OBITUARY

Great Train Robber Ronnie Biggs, 35 years a fugitive, dies aged 84

Great Train Robber Ronnie Biggs, who evaded long arm of British justice for 35 years, has died

PUBLISHED : Wednesday, 18 December, 2013, 10:39pm
UPDATED : Wednesday, 18 December, 2013, 10:39pm
AP

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Ronnie Biggs, known for his role in Britain's 1963 Great Train Robbery, died yesterday, his daughter-in-law said. He was 84.

Veronica Biggs did not provide details of his death. He had been released from prison four years ago on compassionate grounds because of ill health.

Biggs was infamous for taking part in the 1963 robbery and then escaping from Wandsworth prison. He made his way to Brazil, where he lived for many years beyond the reach of British justice.

He was free for 35 years before voluntarily returning to England in poor health in 2001. He was arrested and imprisoned on arrival.

Biggs was part of a gang of at least 12 that robbed the Glasgow-to-London Royal Mail train in the early hours of August 8, 1963, switching the signals and tricking the driver into stopping in the darkness. The robbery netted 125 sacks of banknotes worth £2.6 million - US$7.3 million at the time, or more than US$50 million today - and became known as "the heist of the century".

Most of the gang was caught and sentenced to long terms in jail. Biggs got 30 years, but 15 months into his sentence escaped from London's Wandsworth prison. It was the start of a life on the run that would make him a folk hero to some - the rascal one step ahead of the law.

Biggs fled to France, then to Australia and Panama before arriving in Rio de Janeiro in 1970. By that time, life on the run and plastic surgery to change his appearance had eaten up most of his loot from the train robbery.

He spent more than 30 years in Brazil, making a living from his notoriety. For a fee, he regaled journalists and tourists with the story of the heist and offered T-shirts with the slogan "I went to Rio and met Ronnie Biggs ... honest." He recorded with punk band The Sex Pistols, wrote a memoir called Odd Man Out, and even promoted a home alarm system with the slogan: "Call the thief."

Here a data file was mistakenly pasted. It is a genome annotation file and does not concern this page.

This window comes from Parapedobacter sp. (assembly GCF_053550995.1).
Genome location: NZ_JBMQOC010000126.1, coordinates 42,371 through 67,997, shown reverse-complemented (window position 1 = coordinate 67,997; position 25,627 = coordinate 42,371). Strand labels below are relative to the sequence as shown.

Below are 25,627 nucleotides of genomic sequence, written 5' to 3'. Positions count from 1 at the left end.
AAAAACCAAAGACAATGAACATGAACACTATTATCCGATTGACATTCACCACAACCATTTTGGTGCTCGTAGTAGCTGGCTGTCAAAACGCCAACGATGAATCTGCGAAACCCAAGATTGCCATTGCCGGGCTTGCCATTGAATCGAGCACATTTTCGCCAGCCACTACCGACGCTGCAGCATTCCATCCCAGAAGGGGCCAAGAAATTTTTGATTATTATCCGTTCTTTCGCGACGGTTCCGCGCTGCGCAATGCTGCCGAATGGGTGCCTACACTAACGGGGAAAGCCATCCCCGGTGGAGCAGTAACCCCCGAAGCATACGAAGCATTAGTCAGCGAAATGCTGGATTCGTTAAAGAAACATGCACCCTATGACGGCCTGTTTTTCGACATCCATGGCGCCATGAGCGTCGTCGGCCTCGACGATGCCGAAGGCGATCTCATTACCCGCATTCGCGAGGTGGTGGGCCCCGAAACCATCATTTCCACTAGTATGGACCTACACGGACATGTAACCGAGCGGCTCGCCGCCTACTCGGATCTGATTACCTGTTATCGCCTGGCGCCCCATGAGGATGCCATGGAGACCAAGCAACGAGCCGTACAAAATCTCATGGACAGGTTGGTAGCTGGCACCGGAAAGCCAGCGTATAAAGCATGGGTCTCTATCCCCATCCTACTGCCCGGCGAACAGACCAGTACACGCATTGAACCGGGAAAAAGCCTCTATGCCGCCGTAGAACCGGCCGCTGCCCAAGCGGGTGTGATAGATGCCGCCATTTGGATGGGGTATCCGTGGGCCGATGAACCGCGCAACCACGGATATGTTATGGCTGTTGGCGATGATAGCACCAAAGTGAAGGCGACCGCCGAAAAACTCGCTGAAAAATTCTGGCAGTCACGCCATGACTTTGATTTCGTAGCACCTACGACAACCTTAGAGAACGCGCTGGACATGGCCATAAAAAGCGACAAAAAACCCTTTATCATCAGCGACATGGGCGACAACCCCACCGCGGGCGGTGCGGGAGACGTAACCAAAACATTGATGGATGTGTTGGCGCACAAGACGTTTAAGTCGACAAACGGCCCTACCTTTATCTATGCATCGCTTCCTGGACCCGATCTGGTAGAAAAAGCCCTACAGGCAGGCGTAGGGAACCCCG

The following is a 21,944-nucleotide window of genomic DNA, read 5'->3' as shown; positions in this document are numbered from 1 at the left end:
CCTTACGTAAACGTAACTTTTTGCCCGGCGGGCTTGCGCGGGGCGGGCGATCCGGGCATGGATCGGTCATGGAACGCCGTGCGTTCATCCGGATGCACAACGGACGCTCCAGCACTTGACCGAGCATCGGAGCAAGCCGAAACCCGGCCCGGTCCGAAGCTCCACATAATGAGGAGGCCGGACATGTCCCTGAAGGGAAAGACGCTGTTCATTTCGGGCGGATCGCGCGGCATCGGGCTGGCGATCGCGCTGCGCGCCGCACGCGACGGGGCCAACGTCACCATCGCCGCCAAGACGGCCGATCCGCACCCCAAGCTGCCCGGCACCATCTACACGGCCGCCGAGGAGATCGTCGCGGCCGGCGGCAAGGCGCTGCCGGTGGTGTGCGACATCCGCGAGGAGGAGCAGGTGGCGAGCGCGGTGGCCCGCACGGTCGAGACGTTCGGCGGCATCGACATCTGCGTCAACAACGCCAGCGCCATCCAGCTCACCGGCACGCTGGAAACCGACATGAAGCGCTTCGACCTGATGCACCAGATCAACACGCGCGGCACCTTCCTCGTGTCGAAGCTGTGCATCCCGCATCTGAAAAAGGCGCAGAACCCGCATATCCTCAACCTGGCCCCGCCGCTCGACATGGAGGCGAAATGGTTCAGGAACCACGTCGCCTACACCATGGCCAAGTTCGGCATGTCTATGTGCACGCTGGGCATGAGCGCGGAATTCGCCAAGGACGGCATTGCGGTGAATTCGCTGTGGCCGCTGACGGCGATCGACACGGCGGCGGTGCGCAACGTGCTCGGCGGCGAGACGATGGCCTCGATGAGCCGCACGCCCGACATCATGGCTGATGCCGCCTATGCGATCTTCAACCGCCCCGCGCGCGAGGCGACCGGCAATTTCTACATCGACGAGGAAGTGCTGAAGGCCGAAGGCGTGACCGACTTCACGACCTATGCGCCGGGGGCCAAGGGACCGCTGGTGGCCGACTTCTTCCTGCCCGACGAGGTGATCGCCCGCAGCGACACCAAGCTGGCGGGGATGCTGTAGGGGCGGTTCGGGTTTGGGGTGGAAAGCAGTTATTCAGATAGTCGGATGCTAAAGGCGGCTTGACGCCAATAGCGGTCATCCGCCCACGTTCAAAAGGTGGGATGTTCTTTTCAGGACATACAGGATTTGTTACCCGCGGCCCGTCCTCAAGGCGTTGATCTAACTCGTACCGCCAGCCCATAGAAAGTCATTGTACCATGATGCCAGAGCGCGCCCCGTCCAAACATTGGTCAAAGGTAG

"It's been a screwed-up life in many respects, but a different life," he said in 1997. "I've never been much of a 9-to-5er."

Biggs foiled repeated attempts to force him out by deportation, extradition and even kidnapping. British detectives tracked him down in 1974, but the lack of an extradition treaty with Brazil saved him. When Brazil's military government tried to deport him, Biggs produced a son by a Brazilian woman, giving him the right to stay in that country.

In 1981, two men posing as journalists grabbed Biggs at a Rio restaurant, gagged him, stuffed him into a duffel bag and flew him to the Amazon River port of Belem. From there they sailed to Barbados, expecting to turn Biggs in and sell their story to the tabloids. But Barbados also had no extradition treaty with Britain and sent him back to Rio.

In 1997, Brazil's Supreme Court rejected an extradition request on the grounds that the statute of limitations had run out.

At the time, Biggs said he didn't want to go back to Britain.

"All I have to go back to is a prison cell, after all," he said. "Only a fool would want to return." But within a few years, debilitated by strokes and other ailments, he began to yearn to see England again.

Britain's Sun newspaper helped arrange his return, chartering the jet that flew Biggs home. Aboard was detective superintendent John Coles of Scotland Yard, who took Biggs into custody with the words: "I am now going to formally arrest you."

Associated Press

 

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